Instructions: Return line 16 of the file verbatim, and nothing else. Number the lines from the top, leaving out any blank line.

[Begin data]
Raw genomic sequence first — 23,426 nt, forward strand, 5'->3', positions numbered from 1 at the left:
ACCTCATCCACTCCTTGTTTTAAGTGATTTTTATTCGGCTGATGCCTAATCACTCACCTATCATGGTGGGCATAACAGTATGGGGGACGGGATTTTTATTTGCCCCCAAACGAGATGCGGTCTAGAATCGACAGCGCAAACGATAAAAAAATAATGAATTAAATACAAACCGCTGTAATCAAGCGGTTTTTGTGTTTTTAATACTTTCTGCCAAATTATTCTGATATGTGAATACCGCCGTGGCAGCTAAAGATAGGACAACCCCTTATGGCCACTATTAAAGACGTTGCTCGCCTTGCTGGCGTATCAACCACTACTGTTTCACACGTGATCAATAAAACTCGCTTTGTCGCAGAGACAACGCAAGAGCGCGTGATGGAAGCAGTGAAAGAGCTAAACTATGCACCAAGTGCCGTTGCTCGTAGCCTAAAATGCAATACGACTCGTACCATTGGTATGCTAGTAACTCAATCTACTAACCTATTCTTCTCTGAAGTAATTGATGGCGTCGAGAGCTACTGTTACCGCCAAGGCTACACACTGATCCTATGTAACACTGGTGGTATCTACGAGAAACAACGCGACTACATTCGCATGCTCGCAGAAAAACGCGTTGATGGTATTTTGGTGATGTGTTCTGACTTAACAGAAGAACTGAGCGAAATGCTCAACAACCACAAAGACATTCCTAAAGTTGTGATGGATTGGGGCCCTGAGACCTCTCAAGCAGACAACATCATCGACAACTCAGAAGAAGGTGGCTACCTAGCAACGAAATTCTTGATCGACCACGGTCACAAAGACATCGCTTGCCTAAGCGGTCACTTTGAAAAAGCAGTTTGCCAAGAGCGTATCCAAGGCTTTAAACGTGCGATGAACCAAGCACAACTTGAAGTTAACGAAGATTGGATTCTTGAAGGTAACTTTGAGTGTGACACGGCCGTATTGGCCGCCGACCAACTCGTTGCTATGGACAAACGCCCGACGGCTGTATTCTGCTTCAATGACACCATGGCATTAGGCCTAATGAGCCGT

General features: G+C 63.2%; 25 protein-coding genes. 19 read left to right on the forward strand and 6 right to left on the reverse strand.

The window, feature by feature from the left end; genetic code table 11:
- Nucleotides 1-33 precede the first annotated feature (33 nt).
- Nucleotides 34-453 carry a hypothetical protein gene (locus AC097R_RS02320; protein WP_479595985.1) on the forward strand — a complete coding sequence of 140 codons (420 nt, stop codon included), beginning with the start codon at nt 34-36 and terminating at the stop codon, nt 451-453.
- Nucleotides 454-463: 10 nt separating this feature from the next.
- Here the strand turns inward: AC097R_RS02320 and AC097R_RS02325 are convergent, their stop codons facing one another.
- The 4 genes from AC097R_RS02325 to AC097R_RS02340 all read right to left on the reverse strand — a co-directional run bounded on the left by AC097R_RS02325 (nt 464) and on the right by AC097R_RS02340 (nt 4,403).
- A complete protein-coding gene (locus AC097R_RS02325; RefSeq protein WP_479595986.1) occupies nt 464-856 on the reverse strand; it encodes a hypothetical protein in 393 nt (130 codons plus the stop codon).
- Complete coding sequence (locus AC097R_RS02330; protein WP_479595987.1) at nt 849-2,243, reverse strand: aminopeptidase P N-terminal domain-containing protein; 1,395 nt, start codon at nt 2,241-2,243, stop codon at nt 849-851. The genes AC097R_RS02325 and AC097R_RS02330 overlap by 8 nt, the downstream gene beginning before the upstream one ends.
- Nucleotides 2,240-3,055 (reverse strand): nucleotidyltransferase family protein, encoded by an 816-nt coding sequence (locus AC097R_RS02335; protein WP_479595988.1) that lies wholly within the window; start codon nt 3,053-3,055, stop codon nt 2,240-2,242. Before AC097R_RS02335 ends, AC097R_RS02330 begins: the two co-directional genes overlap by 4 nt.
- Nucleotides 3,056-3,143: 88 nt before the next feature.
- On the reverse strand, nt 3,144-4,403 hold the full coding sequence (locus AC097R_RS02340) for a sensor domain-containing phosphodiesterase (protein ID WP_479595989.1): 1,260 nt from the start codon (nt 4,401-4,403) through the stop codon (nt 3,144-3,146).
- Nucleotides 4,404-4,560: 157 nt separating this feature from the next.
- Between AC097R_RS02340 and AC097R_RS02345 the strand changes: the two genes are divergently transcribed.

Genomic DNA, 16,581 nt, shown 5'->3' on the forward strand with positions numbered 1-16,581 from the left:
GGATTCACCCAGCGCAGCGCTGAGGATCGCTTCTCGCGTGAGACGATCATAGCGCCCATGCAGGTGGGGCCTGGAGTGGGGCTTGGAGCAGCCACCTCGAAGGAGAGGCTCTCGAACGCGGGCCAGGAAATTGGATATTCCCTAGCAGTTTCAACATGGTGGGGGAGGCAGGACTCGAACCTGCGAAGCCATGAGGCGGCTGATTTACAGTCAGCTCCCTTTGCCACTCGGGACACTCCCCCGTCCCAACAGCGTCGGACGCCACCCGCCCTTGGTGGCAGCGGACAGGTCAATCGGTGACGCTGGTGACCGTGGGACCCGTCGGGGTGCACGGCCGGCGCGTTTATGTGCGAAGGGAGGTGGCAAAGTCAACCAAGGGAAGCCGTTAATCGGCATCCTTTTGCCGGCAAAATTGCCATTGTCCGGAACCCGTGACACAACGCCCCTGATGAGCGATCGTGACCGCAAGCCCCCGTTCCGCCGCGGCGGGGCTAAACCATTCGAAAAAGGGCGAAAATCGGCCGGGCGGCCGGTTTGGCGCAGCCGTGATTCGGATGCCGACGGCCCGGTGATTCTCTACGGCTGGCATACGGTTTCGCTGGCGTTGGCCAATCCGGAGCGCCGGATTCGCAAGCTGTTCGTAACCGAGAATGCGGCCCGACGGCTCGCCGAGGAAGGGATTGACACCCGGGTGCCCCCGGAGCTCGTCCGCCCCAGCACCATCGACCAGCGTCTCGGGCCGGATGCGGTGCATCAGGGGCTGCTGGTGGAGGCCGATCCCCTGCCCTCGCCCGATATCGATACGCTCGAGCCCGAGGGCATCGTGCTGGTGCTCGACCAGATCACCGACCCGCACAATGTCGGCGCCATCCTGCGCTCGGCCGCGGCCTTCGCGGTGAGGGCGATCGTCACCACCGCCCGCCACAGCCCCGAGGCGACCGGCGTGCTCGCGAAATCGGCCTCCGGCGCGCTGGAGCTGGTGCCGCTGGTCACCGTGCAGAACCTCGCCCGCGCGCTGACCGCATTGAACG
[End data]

- Between AC097R_RS02340 and AC097R_RS02345 the strand changes: the two genes are divergently transcribed.